POP CULTURE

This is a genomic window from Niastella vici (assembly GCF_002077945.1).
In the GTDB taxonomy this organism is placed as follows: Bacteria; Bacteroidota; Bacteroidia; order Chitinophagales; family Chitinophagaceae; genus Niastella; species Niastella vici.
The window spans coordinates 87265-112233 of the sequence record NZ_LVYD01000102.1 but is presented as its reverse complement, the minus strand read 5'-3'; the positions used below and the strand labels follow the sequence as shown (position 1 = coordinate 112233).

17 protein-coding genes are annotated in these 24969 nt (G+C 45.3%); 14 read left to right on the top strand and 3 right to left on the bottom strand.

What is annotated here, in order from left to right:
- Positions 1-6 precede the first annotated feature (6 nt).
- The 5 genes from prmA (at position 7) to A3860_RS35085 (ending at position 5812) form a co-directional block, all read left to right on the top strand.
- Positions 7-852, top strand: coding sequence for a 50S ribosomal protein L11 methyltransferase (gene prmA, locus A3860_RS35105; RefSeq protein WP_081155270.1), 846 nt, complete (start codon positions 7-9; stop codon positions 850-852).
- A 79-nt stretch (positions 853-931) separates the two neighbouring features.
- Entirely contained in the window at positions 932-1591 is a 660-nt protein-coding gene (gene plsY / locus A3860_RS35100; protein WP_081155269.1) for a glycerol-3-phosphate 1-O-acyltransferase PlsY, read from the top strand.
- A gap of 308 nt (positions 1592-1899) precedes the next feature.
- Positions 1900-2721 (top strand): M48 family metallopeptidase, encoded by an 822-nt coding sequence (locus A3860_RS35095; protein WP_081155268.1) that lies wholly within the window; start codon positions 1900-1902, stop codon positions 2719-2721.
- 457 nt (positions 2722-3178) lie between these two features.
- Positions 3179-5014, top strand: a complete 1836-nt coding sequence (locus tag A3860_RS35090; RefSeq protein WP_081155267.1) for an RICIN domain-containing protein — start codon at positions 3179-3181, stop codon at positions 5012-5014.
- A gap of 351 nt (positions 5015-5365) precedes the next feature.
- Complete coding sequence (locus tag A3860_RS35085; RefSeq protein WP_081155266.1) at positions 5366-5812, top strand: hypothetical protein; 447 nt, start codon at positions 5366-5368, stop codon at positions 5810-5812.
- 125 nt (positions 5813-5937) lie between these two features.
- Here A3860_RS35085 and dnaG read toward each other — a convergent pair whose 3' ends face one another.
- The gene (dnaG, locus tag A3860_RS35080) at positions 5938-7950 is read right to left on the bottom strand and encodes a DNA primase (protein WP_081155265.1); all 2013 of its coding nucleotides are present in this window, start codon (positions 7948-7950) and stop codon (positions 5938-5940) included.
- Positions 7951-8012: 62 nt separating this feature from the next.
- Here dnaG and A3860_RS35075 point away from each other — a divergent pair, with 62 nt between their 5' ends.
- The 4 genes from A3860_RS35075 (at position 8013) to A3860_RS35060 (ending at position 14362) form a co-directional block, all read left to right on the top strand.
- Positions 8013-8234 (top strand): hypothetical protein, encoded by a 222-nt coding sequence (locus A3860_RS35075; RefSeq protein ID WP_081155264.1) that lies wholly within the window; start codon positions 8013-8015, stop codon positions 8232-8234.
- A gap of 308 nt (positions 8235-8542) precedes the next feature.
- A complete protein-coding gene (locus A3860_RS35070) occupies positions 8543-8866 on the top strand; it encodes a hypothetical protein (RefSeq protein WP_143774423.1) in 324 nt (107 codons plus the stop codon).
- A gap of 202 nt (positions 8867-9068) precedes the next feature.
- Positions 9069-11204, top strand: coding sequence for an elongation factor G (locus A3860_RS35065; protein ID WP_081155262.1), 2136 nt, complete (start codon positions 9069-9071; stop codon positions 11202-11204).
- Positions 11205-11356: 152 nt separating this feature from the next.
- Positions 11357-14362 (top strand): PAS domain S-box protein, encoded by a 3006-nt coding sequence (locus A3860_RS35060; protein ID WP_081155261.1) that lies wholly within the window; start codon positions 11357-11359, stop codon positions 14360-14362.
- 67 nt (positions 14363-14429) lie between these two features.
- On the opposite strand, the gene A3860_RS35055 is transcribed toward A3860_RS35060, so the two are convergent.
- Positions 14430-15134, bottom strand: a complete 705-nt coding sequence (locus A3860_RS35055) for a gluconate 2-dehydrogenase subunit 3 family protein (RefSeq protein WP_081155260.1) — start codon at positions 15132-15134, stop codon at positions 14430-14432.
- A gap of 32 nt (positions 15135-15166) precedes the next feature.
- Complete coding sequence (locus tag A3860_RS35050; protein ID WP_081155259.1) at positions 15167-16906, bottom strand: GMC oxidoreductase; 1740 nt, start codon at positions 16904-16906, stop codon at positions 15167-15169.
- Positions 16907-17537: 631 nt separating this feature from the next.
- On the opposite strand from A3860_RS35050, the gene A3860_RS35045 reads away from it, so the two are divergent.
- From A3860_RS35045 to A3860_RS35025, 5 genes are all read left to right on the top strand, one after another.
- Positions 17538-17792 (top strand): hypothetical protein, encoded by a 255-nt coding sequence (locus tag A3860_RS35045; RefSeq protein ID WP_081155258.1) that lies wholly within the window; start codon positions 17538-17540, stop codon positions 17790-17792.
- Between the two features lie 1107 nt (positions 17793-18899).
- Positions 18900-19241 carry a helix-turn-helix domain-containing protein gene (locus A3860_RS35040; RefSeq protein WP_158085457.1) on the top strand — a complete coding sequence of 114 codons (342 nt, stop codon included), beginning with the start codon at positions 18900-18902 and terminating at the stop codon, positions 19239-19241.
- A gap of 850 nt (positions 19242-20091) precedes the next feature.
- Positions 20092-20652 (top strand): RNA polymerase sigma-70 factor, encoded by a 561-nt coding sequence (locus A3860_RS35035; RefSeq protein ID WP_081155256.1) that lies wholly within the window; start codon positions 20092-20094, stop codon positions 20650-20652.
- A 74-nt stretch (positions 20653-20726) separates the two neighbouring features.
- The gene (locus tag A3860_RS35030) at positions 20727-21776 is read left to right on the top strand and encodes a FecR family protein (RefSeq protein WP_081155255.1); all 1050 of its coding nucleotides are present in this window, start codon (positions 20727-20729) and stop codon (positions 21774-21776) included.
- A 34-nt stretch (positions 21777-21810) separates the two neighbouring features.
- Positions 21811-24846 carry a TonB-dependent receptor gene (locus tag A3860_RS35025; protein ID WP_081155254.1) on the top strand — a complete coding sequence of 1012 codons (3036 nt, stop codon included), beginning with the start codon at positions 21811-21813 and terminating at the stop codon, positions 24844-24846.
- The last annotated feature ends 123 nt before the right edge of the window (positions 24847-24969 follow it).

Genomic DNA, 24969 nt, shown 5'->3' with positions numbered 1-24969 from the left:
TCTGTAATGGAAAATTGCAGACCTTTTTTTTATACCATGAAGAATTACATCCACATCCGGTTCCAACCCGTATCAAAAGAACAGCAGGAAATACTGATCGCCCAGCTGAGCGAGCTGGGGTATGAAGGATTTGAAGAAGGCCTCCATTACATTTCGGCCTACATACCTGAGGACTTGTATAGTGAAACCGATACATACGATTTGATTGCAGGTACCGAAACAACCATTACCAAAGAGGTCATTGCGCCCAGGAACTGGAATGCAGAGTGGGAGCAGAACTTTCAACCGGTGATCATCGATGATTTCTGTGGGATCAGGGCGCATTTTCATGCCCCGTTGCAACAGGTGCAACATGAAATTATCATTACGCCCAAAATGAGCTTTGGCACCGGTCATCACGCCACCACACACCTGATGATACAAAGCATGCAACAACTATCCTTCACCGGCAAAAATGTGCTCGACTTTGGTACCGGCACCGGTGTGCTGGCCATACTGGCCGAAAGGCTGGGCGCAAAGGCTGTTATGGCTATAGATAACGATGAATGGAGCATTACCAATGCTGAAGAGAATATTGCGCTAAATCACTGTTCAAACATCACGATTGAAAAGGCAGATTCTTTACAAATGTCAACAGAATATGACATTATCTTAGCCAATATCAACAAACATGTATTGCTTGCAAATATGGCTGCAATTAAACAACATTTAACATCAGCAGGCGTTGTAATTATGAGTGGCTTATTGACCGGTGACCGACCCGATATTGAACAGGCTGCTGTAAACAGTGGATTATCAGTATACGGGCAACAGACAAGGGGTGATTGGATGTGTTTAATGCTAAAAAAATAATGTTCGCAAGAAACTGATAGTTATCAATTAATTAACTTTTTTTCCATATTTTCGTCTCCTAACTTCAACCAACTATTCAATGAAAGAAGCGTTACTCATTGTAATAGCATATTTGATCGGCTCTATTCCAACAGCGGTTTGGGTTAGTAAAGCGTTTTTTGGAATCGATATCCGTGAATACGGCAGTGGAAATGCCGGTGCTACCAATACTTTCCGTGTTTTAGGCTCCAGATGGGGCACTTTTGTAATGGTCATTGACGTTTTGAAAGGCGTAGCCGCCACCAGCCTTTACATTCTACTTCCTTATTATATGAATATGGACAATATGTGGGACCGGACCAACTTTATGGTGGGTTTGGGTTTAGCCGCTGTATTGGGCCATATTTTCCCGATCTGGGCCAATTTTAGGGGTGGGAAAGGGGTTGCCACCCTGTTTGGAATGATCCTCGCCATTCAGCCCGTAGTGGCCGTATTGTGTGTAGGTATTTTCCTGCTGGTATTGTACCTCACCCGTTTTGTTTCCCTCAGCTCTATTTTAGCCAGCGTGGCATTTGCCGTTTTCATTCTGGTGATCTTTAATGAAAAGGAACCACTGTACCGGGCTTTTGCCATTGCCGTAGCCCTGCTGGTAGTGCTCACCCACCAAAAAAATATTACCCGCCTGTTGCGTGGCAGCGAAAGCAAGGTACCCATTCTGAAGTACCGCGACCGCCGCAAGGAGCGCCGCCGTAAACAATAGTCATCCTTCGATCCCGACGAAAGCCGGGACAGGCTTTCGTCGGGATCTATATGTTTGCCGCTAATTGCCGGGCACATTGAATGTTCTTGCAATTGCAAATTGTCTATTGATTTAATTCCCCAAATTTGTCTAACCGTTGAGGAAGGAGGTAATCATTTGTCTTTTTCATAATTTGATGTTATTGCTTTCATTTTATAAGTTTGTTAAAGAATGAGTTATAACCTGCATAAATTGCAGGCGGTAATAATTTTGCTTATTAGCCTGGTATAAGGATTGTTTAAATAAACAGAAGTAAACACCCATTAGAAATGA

LIVE LONG AND PROSPER Before the Empire struck back, there was the Federation and the USS Enterprise. Gene Roddenberry’s Star Trek, which first aired on the small screen from 1966 to 1969, ingeniously used science fiction to address real-life issues like race and gender relations, gaining a cultlike following of fans who are unlike any others on this planet—possibly the galaxy (who else dresses up like Klingons when it’s not even Halloween?). Trekkies have been meeting to talk Trek for some thirty years (supposedly there is a Star Trek convention going on somewhere in the world every weekend), and on November 15 and 16 they’ll ask Scotty to beam them up to El Paso (Roddenberry’s hometown) for the Great Bird of the Galaxy Star Trek Celebration 2003 . Most will be dressed as their favorite character, whether it be a Federation member like Data or an alien such as a Borg (the costume contest is beside the point), and will cruise the dealer tables looking for Star Trek paraphernalia or check out the exhibit featuring Michael David Ward’s artwork (George Lucas and Leonard Nimoy are collectors of his paintings of the cosmos). But, of course, the real draw is that almost all of the original cast members of the TV series, including William Shatner (the dashing Captain James T. Kirk) and Nichelle Nichols (Lieutenant Uhura), will be on hand to sign autographs and answer questions such as, Do Romulan cloaking devices really work? “It’s life, Captain, but not life as we know it.” (See El Paso : Other Events.)

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